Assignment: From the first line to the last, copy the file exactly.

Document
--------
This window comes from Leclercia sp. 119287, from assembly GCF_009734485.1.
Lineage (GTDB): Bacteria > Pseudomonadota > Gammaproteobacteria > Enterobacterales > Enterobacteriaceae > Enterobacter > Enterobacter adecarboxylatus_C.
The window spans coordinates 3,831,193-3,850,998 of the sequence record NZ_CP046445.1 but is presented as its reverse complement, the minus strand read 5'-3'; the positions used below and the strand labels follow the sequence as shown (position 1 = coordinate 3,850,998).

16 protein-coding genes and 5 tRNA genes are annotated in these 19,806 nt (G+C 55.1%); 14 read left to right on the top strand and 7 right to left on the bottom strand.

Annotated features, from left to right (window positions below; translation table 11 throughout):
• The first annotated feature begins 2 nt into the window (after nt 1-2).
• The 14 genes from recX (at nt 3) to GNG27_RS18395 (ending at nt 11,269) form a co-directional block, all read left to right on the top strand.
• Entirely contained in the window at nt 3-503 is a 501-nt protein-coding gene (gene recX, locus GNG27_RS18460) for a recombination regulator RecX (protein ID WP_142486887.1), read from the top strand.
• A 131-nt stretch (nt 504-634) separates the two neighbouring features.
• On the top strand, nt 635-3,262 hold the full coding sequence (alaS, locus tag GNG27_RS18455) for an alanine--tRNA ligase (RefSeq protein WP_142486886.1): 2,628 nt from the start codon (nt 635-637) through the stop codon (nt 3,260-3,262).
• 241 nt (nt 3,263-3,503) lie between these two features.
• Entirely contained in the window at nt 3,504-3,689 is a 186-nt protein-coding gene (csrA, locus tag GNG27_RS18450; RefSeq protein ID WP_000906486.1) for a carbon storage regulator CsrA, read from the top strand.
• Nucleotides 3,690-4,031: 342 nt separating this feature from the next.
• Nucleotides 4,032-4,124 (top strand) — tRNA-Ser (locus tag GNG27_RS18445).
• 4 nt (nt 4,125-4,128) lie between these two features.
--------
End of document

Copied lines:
This window comes from Leclercia sp. 119287, from assembly GCF_009734485.1.
Lineage (GTDB): Bacteria > Pseudomonadota > Gammaproteobacteria > Enterobacterales > Enterobacteriaceae > Enterobacter > Enterobacter adecarboxylatus_C.
The window spans coordinates 3,831,193-3,850,998 of the sequence record NZ_CP046445.1 but is presented as its reverse complement, the minus strand read 5'-3'; the positions used below and the strand labels follow the sequence as shown (position 1 = coordinate 3,850,998).

16 protein-coding genes and 5 tRNA genes are annotated in these 19,806 nt (G+C 55.1%); 14 read left to right on the top strand and 7 right to left on the bottom strand.

Annotated features, from left to right (window positions below; translation table 11 throughout):
• The first annotated feature begins 2 nt into the window (after nt 1-2).
• The 14 genes from recX (at nt 3) to GNG27_RS18395 (ending at nt 11,269) form a co-directional block, all read left to right on the top strand.
• Entirely contained in the window at nt 3-503 is a 501-nt protein-coding gene (gene recX, locus GNG27_RS18460) for a recombination regulator RecX (protein ID WP_142486887.1), read from the top strand.
• A 131-nt stretch (nt 504-634) separates the two neighbouring features.
• On the top strand, nt 635-3,262 hold the full coding sequence (alaS, locus tag GNG27_RS18455) for an alanine--tRNA ligase (RefSeq protein WP_142486886.1): 2,628 nt from the start codon (nt 635-637) through the stop codon (nt 3,260-3,262).
• 241 nt (nt 3,263-3,503) lie between these two features.
• Entirely contained in the window at nt 3,504-3,689 is a 186-nt protein-coding gene (csrA, locus tag GNG27_RS18450; RefSeq protein ID WP_000906486.1) for a carbon storage regulator CsrA, read from the top strand.
• Nucleotides 3,690-4,031: 342 nt separating this feature from the next.
• Nucleotides 4,032-4,124 (top strand) — tRNA-Ser (locus tag GNG27_RS18445).
• 4 nt (nt 4,125-4,128) lie between these two features.